Japan’s central bank is seeking approval to retain a quarter of its profit as capital, increasing a cushion against potential losses on a balance sheet that’s growing at a record pace.
The Bank of Japan has asked the Ministry of Finance for permission to boost the proportion of its earnings it can put into its legal reserve to 25 percent for the 12 months that ended March 31, from 20 percent in the previous fiscal year, it said in a statement Tuesday.
Increased reserves would help absorb potential losses as Governor Haruhiko Kuroda pursues unprecedented purchases of government bonds and assets linked to stocks and real estate in a bid to generate 2 percent inflation in the world’s third-biggest economy. The move is aimed at maintaining its financial health, the BOJ said.
“This is the minimum requirement for the BOJ amid its massive bond purchases,” said Hiroshi Shiraishi, an economist at BNP Paribas in Tokyo. “It’s technically ok for the central bank to make losses but it’s not ok politically. The BOJ wants to keep itself free from political pressure by preparing for any potential losses.”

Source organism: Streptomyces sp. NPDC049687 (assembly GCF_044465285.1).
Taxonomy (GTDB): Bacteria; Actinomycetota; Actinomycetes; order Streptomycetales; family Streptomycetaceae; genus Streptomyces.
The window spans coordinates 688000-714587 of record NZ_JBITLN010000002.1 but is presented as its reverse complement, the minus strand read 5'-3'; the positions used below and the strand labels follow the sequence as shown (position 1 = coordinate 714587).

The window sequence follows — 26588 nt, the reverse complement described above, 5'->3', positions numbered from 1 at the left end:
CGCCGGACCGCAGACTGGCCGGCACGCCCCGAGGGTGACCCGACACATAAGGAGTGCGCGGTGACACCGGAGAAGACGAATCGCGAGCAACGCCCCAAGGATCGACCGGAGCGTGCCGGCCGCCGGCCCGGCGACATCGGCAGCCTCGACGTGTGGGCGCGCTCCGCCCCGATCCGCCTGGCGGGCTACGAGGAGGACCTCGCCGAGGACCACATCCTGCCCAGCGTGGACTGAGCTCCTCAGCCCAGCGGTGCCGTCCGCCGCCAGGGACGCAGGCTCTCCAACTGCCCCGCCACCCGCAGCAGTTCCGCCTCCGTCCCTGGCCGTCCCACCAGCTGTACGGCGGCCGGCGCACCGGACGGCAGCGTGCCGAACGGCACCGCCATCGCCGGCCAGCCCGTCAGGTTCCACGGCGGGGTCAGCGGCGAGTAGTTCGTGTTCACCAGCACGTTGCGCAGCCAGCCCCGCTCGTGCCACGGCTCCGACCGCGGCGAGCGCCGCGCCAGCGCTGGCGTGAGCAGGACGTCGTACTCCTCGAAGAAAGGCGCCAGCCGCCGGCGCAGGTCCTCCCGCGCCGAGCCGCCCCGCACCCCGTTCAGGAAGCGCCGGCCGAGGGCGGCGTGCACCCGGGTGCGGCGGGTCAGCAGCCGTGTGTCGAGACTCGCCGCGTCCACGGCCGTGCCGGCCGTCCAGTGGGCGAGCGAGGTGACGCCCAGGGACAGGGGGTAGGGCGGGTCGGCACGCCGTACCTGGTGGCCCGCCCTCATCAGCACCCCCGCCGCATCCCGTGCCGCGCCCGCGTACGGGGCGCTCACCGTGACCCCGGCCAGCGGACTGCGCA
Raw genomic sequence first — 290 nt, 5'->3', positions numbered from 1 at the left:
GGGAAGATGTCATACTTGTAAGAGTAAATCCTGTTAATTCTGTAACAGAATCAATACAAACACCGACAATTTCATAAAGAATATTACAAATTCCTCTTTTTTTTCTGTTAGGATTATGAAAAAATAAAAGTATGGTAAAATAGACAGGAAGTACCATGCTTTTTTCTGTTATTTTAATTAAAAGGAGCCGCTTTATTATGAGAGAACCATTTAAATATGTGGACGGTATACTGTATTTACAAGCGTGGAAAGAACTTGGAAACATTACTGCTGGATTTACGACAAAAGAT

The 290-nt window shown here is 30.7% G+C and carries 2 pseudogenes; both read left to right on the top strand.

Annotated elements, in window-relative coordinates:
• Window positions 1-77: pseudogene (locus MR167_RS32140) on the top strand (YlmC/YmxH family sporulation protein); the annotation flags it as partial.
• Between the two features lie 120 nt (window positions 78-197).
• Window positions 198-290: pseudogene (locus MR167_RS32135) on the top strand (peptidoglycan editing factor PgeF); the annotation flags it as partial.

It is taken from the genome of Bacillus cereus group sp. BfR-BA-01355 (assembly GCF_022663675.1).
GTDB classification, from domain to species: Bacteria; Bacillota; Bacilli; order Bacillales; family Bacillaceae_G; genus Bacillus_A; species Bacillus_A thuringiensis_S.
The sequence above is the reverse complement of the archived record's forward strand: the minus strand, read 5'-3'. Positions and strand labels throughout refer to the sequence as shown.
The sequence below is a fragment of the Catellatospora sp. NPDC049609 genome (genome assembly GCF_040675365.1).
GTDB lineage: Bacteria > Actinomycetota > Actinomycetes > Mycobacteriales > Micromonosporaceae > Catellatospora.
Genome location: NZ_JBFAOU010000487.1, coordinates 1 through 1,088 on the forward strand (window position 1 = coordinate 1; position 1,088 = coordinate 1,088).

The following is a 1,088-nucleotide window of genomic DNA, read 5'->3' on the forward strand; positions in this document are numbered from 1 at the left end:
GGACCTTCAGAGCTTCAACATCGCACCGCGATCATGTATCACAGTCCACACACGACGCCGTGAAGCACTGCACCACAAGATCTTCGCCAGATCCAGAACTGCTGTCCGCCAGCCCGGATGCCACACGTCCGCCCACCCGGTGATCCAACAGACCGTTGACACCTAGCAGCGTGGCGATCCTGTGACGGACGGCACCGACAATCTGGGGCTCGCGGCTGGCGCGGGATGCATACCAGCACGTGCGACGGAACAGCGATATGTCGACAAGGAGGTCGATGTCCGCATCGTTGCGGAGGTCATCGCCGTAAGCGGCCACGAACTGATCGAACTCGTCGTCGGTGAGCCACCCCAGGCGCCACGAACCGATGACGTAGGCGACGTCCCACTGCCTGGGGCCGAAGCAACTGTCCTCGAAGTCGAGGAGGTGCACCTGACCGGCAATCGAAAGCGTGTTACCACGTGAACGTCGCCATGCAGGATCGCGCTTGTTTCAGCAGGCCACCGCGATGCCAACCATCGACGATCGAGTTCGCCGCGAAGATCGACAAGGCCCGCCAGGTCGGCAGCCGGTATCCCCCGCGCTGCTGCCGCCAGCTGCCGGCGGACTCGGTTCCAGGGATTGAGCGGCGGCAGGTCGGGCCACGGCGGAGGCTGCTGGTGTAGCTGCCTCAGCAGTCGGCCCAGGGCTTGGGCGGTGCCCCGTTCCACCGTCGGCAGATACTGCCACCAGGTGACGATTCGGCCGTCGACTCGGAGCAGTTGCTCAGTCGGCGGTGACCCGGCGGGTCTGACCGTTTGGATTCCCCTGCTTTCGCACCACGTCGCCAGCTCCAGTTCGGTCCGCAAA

The central bank introduced the record asset purchase plan in April 2013 and expanded it last October, giving it room to buy all new bonds issued by the finance ministry. Its key gauge of inflation was 1/10th its target in March.
Kuroda said last month that working level officials at the BOJ were studying technical aspects of an eventual exit from record easing, but that such discussions hadn’t been taken up at the policy-board level.
“The most important factor for the BOJ’s exit is that the government keeps fiscal trust until the BOJ exits,” BNP’s Shiraishi said.
The BOJ’s total assets stood at 333.8 trillion yen ($2.78 trillion) as of May 10, according to its website. That’s equivalent to almost 70 percent of the value of Japan’s annual economic output.
The BOJ held 2.9 trillion yen of legal reserves as of September 2014, according to the bank’s latest earnings report.